This has been a year of teaching my children to be more self-sufficient.
We started with our bed time routine, then packing lunches and choosing snacks, and have quickly moved on to homework and study time. I’m happy to tell you today with a few simple steps we have turned this once hectic task in to a more enjoyable time of day for the entire family. — Stacy
Before: Three loud, restless children bouncing around while my husband tried to relax after a long day at work, and I was busy getting dinner started in the kitchen. Papers were everywhere, things were getting messy, sticky and/or lost.
After: A place for everything and everything in its place. My husband can now watch the evening news without me having to worry about what headlines the kids are tapping in to. Homework is being done independently, neatly and items are being filed away and placed on shelves before dinner.
Here’s how we did it:
An organized study area that works
1. Choose a location that works
For us, it had to be a downstairs central location where the kids could operate autonomously, but were still close enough for assistance when needed. The dining room proved to be the perfect functional space to suit our needs.
2. A place to call their own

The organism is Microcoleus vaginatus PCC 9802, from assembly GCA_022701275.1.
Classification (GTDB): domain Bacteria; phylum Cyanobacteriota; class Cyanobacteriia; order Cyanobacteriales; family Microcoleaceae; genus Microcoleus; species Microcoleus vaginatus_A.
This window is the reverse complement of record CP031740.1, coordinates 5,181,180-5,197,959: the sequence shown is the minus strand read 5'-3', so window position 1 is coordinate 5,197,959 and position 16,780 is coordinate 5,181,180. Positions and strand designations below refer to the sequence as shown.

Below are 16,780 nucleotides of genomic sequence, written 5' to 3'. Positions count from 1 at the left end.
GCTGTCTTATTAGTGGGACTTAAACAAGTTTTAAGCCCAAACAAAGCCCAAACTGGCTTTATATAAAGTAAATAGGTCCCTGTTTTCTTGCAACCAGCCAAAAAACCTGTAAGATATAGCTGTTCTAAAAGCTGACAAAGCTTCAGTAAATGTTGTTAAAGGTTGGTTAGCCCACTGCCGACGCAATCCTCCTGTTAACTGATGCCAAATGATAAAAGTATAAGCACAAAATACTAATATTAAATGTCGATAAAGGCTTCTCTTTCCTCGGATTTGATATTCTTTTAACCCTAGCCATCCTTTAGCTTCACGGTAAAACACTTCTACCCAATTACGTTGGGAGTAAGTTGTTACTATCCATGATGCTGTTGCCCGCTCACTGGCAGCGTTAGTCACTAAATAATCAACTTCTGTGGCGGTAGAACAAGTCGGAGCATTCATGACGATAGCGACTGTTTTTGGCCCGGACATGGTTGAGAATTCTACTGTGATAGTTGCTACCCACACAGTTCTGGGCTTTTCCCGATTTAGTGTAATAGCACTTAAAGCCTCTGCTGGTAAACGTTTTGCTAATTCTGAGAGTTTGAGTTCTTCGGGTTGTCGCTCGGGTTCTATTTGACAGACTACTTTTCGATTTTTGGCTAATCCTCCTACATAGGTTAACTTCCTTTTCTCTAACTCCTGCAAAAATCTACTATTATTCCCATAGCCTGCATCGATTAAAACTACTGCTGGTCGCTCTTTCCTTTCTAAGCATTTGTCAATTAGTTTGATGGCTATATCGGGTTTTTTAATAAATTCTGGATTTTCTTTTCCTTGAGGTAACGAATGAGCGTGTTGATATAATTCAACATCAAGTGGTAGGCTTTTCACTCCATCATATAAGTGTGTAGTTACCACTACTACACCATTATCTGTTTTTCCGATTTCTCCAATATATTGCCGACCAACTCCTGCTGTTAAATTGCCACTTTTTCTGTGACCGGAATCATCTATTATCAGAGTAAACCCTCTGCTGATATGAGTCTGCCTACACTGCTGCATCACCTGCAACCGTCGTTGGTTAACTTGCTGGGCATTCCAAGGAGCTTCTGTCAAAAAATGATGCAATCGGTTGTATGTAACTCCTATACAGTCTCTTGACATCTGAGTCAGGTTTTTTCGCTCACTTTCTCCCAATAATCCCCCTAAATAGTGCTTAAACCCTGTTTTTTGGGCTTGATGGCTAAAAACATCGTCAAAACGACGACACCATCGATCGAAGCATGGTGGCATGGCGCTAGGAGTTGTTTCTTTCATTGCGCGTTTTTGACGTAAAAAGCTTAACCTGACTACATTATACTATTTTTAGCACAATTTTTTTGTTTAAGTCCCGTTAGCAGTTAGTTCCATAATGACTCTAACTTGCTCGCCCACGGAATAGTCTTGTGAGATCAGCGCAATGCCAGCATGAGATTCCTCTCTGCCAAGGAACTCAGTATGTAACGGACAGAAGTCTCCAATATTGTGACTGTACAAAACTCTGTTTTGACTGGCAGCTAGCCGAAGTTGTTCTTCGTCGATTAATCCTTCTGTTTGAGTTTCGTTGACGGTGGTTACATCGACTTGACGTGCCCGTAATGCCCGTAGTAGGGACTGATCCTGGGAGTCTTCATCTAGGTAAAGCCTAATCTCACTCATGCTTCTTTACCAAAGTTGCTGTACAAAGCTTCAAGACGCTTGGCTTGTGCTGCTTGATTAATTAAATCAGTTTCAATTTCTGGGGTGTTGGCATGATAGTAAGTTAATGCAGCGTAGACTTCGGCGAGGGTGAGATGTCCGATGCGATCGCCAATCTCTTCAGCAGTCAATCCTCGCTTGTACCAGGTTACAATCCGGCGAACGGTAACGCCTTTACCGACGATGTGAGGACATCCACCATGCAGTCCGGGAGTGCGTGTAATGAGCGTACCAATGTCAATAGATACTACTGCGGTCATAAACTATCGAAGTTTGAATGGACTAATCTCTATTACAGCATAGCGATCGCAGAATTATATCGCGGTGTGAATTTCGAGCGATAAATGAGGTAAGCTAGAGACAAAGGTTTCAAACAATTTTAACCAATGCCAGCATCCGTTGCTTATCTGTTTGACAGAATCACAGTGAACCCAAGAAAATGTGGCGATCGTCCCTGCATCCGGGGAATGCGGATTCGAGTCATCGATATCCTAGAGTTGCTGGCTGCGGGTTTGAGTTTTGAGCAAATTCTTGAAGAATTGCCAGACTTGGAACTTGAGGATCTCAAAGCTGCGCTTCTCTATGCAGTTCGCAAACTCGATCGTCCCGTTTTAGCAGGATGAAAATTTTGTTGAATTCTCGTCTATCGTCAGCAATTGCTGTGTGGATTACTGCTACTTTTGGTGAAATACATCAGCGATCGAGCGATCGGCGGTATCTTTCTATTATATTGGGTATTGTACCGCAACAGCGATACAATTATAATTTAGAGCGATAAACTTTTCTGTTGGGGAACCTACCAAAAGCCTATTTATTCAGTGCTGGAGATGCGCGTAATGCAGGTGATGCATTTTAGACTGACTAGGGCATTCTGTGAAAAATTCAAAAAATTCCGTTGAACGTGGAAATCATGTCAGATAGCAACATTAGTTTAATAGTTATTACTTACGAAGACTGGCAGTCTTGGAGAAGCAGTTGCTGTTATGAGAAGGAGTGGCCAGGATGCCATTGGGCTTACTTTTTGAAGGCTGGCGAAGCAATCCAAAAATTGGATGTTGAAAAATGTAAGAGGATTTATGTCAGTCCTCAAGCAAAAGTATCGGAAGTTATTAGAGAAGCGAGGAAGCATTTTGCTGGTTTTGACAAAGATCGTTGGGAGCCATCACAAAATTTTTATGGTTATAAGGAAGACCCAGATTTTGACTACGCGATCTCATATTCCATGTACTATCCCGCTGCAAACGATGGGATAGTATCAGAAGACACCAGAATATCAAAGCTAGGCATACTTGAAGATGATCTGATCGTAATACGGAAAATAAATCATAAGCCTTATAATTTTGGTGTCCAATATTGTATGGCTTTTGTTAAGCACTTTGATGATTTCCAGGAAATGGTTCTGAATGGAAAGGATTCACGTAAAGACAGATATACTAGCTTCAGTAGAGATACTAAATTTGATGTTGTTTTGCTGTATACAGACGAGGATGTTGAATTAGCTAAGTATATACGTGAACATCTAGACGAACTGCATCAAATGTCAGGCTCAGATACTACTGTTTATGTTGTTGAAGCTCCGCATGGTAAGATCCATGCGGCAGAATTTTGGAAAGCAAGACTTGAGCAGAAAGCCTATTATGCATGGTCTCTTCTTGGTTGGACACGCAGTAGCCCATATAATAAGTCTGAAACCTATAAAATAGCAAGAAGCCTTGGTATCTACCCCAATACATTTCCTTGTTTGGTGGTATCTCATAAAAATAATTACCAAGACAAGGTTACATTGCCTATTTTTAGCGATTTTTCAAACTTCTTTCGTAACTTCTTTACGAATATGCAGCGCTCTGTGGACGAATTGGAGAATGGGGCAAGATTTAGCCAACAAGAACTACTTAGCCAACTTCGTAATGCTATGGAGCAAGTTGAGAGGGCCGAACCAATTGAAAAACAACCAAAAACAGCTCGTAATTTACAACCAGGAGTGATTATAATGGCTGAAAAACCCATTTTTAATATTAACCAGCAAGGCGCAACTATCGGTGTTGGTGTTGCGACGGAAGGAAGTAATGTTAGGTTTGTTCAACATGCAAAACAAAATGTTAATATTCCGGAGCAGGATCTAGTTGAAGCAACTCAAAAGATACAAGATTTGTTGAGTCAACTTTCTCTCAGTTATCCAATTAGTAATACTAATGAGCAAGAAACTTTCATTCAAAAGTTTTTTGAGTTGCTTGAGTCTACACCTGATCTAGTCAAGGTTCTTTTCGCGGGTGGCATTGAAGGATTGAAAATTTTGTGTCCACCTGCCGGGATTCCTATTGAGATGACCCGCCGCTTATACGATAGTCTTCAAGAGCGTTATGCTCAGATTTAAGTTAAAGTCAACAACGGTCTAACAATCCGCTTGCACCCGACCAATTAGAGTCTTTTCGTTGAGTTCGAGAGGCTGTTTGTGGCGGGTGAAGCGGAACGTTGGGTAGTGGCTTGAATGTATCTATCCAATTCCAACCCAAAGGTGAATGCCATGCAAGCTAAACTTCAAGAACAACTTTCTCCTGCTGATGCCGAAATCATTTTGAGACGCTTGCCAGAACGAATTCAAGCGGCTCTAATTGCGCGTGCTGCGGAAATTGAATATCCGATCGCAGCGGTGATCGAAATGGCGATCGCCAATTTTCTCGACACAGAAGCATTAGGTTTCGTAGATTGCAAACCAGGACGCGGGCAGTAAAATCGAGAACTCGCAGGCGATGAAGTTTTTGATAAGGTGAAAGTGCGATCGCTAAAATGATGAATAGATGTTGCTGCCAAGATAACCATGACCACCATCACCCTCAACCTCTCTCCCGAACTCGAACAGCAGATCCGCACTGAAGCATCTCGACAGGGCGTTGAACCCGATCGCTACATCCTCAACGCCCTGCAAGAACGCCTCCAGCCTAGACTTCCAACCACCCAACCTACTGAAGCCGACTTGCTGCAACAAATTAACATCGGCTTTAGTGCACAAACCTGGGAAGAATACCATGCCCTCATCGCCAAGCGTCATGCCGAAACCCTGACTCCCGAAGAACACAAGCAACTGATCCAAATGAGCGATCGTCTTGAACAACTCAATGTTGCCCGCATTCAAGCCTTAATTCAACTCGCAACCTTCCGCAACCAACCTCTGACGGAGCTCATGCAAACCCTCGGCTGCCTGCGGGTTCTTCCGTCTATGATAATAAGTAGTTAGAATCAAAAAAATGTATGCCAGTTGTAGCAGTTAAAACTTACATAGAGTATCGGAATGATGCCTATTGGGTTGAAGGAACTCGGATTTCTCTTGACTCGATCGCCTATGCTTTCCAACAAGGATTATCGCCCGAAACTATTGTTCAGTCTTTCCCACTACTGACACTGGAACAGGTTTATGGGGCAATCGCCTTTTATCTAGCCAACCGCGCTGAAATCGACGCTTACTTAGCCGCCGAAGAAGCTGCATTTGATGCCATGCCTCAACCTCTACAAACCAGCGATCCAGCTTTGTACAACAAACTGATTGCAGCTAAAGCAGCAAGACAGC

Our study area is also the kitchen table. I created a sturdy partition to delineate separate areas for each child using two foam core boards. Now, the kids have a semi-private space at the table that eliminates distractions and helps keep them on task. The partition works on both sides of the table, so even my littlest can sit close to his big brother and sister and work on his own “schoolwork” or play quietly while he waits.
3. A well-stocked supply cabinet
Our study area/dining room also doubles as a preschool center and craft space — my dining room is the hardest working room in my house! Having a place for everything is necessary, and keeping everyday items on wheels allows my children to have instant access to all the necessities:
4. Command Central
I cleared a space behind our couch and put in two storage ottomans where the kids could drop their book bags, lunch boxes, coats and things when they first get home from school. This keeps my floors clutter free and means they have a dedicated space to spread out all their books and papers while tackling homework.
5. Clutter Patrol
We still had one major battle to win in order to conquer the paper mountain that was taking over my counters, tables, and random flat surfaces in my home. To solve this last problem, we got creative. Crafting a personalized storage box for each child, and placing an ingoing and outgoing basket on a nearby dresser. Finally, when I asked the kids to clear the table for dinner, they could do so without just stuffing and stashing things everywhere!
And that’s how we’ve created an organized study area that works for us, do you have any tips or tricks to share on how you do things in your home? We’d love to hear them!
These organizational tips were brought to you by Melissa & Doug, written by our Blog Ambassador Stacy Teet. Stacy is the mom behind KidsStuffWorld. Her writing is chock-full of tips for enjoying parenthood, saving money, entertaining your kids and making your family’s life a bit simpler.
See all Blog Ambassador posts by Stacy →